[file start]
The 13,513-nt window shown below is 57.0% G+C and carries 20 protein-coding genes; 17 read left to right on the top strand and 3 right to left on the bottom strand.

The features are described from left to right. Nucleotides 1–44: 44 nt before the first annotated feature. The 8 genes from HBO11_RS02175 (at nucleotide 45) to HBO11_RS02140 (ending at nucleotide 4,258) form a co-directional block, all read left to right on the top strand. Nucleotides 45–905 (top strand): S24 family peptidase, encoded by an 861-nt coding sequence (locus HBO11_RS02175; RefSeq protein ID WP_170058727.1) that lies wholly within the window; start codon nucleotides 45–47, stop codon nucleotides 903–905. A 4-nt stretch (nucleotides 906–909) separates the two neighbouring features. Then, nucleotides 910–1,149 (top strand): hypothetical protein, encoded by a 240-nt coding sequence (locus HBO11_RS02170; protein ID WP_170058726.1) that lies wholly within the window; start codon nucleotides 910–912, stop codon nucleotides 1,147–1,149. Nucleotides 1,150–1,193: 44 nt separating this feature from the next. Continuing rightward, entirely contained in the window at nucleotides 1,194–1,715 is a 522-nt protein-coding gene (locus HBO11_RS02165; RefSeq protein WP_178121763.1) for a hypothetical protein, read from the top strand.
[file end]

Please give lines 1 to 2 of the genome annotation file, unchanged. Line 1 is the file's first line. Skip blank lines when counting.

The 13,513-nt window shown below is 57.0% G+C and carries 20 protein-coding genes; 17 read left to right on the top strand and 3 right to left on the bottom strand.

The features are described from left to right. Nucleotides 1–44: 44 nt before the first annotated feature. The 8 genes from HBO11_RS02175 (at nucleotide 45) to HBO11_RS02140 (ending at nucleotide 4,258) form a co-directional block, all read left to right on the top strand. Nucleotides 45–905 (top strand): S24 family peptidase, encoded by an 861-nt coding sequence (locus HBO11_RS02175; RefSeq protein ID WP_170058727.1) that lies wholly within the window; start codon nucleotides 45–47, stop codon nucleotides 903–905. A 4-nt stretch (nucleotides 906–909) separates the two neighbouring features. Then, nucleotides 910–1,149 (top strand): hypothetical protein, encoded by a 240-nt coding sequence (locus HBO11_RS02170; protein ID WP_170058726.1) that lies wholly within the window; start codon nucleotides 910–912, stop codon nucleotides 1,147–1,149. Nucleotides 1,150–1,193: 44 nt separating this feature from the next. Continuing rightward, entirely contained in the window at nucleotides 1,194–1,715 is a 522-nt protein-coding gene (locus HBO11_RS02165; RefSeq protein WP_178121763.1) for a hypothetical protein, read from the top strand.